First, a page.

LXD on Windows 10 WSL?

Has anyone tried to run LXD on the Windows 10 Windows Subsystem for Linux (WSL) bash?

LXD comes with the latest Ubuntu version (18.04) that windows loads up, but I cannot get the
LXD daemon to run. It is failing to start. I tried the following:

$ sudo systemctl enable lxd.service

…and get this:
Starting Container hypervisor based on LXC: lxd.
Error: LXD still not running after 600s timeout (Get http://unix.socket/1.0: dial unix /var/lib/lxd/unix.socket: connect: no such file or directory)

And sure enough, it’s not lying…no unix.socket file to be found anywhere!

So is the Win 10 WSL too crippled to work? You would think if they include the LXD/LXC software in their bionic build, it should work…right?

I would really like to see this work as I am working on a container based feature that would be great
on a Windows box.

I did post this to the Microsoft/WSL github issues…



for anyone interested, the reply was pretty clear: WSL is NOT some sort of new VM implementation, it’s a way to run Linux apps on Windows; no systemd = no LXD on Ubuntu WSL. That’s it. It’s not even clear if WSL supports cgroups. If not, it will not work on any distribution.

Windows support HyperV for virtual machines.
You can either run Ubuntu in HyperV and then install LXD, or follow this guide,

and install multipass to get Ubuntu and then install LXD.

I certainly know what VM is.And I know what WSL is. I have been using vBox for years. But the thought of running LXD on a windows 10 WSL without installing other software is intriguing.

Why would MS include LXD in their bionic bash WSL if it don’t work?

And is MS considering implementing systemd?

Thanks for your response.


I am using Windows 10 Home. I think Hyper-V is in the Windows 10 Pro version?


see comment
if you are using Windows home, Multipass is out as well.
Your best bet is probably Virtual Box (or Vmware if they are still providing sutff for Windows)

LXD appears in the repositories (and probably in the container image for WSL) because it is the stock Ubuntu container image. It can get confusing if it appears there while it cannot work without a Linux kernel.

It would be possible for LXD to run natively on WSL if WSL provided all the necessary features that LXD requires from the Linux kernel.

Bummer. Personally I think it could be a game changer if LXD could run efficiently in WSL.

Thanks again.


That would be defeating my purpose. If I installed HyperV, I’d stick with running VM’s and not LXD.

But you have a limited number of VMs that your server can run. If you are content with very few VMs and have a high end server, then you are ok with a VM.

I just upgraded to Win 10 Pro…if that makes any difference?

yes as said before, Windows Home can’t handle Multipass, so that’s an option now available , lucky you :slight_smile: . Now I don’t know much Multipass and I can’t help you with it, but other can certainly do it.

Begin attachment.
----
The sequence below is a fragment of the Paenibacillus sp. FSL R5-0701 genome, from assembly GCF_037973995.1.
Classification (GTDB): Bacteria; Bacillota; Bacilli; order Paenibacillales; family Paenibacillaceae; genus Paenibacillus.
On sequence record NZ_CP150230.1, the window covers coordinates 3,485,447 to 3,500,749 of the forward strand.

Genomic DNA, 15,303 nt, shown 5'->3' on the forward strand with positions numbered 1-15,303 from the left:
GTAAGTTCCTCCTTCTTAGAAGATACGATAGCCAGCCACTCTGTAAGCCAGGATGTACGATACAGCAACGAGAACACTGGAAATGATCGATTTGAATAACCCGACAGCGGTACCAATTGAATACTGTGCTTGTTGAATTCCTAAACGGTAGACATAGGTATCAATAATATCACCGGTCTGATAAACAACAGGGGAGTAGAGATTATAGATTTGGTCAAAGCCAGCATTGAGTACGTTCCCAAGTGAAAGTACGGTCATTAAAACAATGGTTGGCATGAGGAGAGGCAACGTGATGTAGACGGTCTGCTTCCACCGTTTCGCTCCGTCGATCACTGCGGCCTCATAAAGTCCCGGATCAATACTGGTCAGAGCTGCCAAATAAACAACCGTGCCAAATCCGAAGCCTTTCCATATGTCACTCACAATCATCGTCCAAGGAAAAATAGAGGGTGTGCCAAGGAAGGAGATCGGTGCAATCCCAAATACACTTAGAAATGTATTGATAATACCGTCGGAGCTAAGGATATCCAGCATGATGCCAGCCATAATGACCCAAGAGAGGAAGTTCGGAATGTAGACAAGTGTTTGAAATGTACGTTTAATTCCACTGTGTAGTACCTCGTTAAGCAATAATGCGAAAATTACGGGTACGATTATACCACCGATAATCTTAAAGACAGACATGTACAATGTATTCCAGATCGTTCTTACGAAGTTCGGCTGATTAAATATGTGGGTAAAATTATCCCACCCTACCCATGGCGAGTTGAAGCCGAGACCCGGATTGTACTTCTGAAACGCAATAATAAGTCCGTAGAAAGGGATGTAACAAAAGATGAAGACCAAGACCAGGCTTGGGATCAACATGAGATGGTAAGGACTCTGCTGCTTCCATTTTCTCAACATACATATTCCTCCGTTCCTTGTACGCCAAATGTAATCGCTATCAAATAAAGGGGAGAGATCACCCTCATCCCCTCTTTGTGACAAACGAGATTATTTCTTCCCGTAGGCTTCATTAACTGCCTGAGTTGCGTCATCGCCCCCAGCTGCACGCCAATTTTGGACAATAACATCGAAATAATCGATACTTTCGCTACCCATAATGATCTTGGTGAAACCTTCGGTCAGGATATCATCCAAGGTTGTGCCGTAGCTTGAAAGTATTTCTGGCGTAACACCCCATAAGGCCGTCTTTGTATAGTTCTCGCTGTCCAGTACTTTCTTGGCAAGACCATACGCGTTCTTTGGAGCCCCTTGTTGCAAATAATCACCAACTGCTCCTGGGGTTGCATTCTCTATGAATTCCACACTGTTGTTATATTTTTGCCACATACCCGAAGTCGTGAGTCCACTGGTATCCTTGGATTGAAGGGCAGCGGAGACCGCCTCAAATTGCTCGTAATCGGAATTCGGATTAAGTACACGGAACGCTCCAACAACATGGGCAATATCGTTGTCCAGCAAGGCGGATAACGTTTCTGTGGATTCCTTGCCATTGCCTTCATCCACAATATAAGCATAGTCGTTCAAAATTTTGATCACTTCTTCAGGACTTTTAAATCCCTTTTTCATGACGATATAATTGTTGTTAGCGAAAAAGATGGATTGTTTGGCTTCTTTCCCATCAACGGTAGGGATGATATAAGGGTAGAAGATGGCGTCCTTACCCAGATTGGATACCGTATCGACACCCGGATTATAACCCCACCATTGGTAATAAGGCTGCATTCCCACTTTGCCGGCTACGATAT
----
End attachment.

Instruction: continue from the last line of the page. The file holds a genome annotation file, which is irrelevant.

So…with Multipass, can I run multiple instances of Ubuntu at the same time?

With multipass you can create multiple Ubuntu VMs. In each of them you can install LXD.
Normally you would start with a single VM and a nice LXD installation.

Multipass in not a requirement; you can use any other VM tool as well. It is lightweight though, and it is the same tool on native Ubuntu.

So trying it out and running into this problem:

C:\Users\rayj0>multipass launch
launch failed: timed out waiting for instance to respond

C:\Users\rayj0>multipass list
Name State IPv4 Release
preferred-curassow STOPPED – Ubuntu 18.04 LTS
relieved-kudu STOPPED – Ubuntu 18.04 LTS

C:\Users\rayj0>multipass start preferred-curassow
start failed: timed out waiting for instance to respond

I read about possible firewall issues so I turn off Norton 360 firewall but no help.

Any ideas?

Have a look at https://discourse.ubuntu.com/t/installing-multipass-for-windows/9547
The requirements are:

  1. Only Windows 10 Pro or Enterprise , build 1803 or later is currently supported.
  2. Make sure the network you’re connected to is marked Private (which really means Trusted ), otherwise Windows will prevent Multipass from starting. We’re working on resolving that issue.
  3. You will need to allow the installer to gain Administrator privileges.

I’m a bit confused, on the Github page, it states creation, management and maintenance of virtual machines. This seems far from containers ? Notwithstanding, the Github repository is vague about the underlying technology?

multipass is a tool to create virtual machines (VM), based on KVM (Linux), HyperV (Windows) and also for MacOS (not sure which).
I got you covered with https://blog.simos.info/multipass-management-of-virtual-machines-running-ubuntu/

On Windows you cannot run LXD directly, so you need first a VM running Ubuntu or other Linux, then setup LXD in there.
So, you can either use HyperV with an Ubuntu image, multipass over HyperV, VMWare, Virtualbox or something else.

If HyperV is too much trouble (i.e. requires a version of Windows you do not have), then go for an alternative.

I installed multipass on Windows 10 Pro. Is there anything else I need to do besides the Multipass?


These are the requirements,

After installation, try to create an Ubuntu VM.
Allocate enough memory and disk space so that LXD can work well.